Private purchase is the simplest (and most expensive) way to obtain land in the area. The expense, however, is relative and parcels of 100 or more acres can often be found for as little as $35.00 an acre. Small tracts are correspondingly more expensive but, still, I knew of a 2-acre piece a few months ago—seven miles east of Prince George—covered with trees and with a creek running through the back. The owner was asking only $500.00.
CHOOSE YOUR HOMESTEAD CAREFULLY
I've come to the conclusion that, whether they know it or not, a huge chunk of land is not necessarily what most of today's homesteaders are looking for. Ten well-chosen acres can usually give you everything you want. One acre is plenty for a homesite and large vegetable garden and a few fruit trees. Three acres can grow more hay than you'll need for a couple of horses and either a goat or cow. The remaining six acres can supply firewood. The only real advantage of a larger spread is assured seclusion if your homesite is located near the center of the property.
A large acreage is certainly impressive but other factors—such as water availability, condition of the soil and drainage are very important in the success of a homestead. I know one young couple from Vancouver that recently purchased 160 badly burned-over acres that won't grow weeds, let alone a vegetable garden, without a lot of work and fertilizer. Surprisingly, they are not as discouraged as they could be . . . but 10 fertile acres would have made them a much better buy.
I've also watched quite a few folks purchase land that is rich, beautiful . . . and over a water table that is so deep it costs a fortune to drill a well. Consequently, they have to haul water from as close a source as possible. By contrast, other homesteads have plenty of water from a dug well only 11 to 25 feet deep. In our case, nearby Hoodoo Lake provided us with water until I could dig a well. Now, the well—20 feet deep—furnishes us with all the water we can use.
It was late in April when we moved onto our property and a few inches of snow still lay on the ground. Luckily, there was a 75-year-old trapper's cabin on the place in the trees overlooking a large meadow only 200 yards from Hoodoo Lake Road. The cabin was little and needed repairs and cleaning to make it liveable but it was a serviceable temporary home and we were happy to have it. We unloaded our belongings, moved in and started building a permanent log cabin.
The construction of our new house was a big job for amateurs and we worked hard finding straight trees, cutting them, skinning bark, notching, fitting and lifting. It was worth it. We were rather pleased with the finished product and I hired a fellow with a D-8 Caterpillar tractor to clear some land for a vegetable garden and driveway. When summer arrived, we took time out to do some fishing and swimming.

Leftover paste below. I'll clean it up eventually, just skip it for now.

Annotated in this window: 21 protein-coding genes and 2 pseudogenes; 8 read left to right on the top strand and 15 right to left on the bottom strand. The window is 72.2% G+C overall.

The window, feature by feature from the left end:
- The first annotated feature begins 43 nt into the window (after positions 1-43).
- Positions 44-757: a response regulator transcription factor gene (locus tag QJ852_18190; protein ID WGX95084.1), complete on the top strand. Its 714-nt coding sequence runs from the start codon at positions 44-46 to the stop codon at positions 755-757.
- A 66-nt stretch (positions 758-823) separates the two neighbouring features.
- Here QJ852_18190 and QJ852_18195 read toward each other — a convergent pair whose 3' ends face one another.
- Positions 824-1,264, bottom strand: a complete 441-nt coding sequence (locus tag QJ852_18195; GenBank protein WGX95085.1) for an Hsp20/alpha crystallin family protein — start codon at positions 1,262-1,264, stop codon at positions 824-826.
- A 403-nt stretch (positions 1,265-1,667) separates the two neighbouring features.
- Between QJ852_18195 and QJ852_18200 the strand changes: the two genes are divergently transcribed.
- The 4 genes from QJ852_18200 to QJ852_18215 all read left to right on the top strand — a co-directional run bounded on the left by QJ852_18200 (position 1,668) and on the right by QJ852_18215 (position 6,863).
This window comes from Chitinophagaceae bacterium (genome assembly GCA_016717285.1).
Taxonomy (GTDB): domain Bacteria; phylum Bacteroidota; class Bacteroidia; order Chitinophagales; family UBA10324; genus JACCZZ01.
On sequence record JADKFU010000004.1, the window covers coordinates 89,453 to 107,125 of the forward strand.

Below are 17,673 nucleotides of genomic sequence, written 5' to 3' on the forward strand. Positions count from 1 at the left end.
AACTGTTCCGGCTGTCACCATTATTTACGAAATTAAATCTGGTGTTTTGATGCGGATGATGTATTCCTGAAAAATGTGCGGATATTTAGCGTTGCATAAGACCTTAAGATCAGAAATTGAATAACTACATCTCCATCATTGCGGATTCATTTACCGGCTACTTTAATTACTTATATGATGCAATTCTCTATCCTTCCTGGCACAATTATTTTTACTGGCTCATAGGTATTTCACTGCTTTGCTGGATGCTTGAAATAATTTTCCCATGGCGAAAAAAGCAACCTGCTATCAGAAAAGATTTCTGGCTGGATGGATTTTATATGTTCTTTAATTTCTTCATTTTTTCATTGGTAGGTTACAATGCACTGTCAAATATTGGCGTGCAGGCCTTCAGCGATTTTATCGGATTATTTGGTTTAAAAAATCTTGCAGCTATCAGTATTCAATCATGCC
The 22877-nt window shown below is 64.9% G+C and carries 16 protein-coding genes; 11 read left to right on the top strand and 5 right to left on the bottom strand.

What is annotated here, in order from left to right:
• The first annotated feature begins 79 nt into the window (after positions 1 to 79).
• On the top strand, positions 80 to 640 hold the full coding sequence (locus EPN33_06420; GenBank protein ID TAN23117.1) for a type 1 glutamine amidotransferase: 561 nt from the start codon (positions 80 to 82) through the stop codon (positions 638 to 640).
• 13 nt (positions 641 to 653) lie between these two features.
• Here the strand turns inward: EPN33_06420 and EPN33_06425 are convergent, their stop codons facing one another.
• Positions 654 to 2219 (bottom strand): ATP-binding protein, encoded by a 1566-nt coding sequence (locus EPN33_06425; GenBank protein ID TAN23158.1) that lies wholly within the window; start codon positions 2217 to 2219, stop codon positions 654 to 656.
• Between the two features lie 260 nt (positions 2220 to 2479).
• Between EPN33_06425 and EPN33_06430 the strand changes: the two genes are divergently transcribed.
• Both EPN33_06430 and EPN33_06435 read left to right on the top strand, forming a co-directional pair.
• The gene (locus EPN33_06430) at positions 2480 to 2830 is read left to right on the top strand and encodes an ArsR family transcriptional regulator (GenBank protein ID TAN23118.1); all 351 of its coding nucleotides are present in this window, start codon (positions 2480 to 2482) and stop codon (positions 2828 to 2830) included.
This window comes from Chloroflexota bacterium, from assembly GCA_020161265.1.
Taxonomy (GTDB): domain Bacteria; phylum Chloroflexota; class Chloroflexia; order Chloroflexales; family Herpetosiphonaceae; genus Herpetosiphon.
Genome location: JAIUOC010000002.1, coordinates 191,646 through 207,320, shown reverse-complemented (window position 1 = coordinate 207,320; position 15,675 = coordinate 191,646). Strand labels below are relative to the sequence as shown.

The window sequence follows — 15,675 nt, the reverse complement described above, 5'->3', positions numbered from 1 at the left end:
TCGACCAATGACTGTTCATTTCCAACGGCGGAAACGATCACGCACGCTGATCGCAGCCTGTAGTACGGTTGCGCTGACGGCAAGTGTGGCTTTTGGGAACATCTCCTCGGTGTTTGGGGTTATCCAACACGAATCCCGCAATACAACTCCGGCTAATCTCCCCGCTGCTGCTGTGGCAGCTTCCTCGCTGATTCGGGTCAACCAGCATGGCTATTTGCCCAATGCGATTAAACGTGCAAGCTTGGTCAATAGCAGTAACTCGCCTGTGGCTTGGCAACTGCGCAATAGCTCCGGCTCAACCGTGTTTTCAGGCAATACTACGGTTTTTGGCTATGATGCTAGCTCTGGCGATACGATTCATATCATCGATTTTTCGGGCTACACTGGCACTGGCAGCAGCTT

Most of the lakes in the area are well stocked with trout and the fish are easy to catch while trolling from a small boat. Spence Lake is a little different and, usually, we catch only squaw fish there. This fish is rather bony but the meat is white and quite tasty. We intend to devote more time to this pastime in the future.
Our first summer near Prince George convinced us that we had picked a good location for our homestead. Except for mosquitoes, the season was very pleasant . . . beautiful, in fact. The spruce, pine, birch, berry vines, ferns, flowers and light green poplar trees with greenish-white trunks grew everywhere. The air was fresh and the days—allowing an occasional rain shower were sunny. The night sky was filled with stars (a sight rarely seen in the big cities from which we had come).
We didn't have any electricity that first year (in fact, we still don't) because the power lines end three miles from our place. This hasn't been any problem at all; we now consider electricity of little importance and I won't bother with a light plant because of the unnecessary expense. We use a mantle-type kerosene lantern for lighting, a transistor radio for outside news and a 12-volt, battery operated television set to receive the one station from Prince George.
After getting in the winter's supply of firewood that first fall, I decided to take a job in town for a few months. The long drive over mostly gaveled roads was hard on our car until after the freeze-up started. Then the roads became packed with snow and were comparatively smooth. I made arrangements with the Highway Department to have our drive opened by the snow plow whenever it was out that way and there were only a few times that I could not get to work that winter.
In the spring I quit my job in Prince George. We were anxious to get our garden planted and build a root cellar and large woodshed. I bought some lumber from a small mill and started construction. The weather was very dry that spring, with clear skies and sunshine almost every day.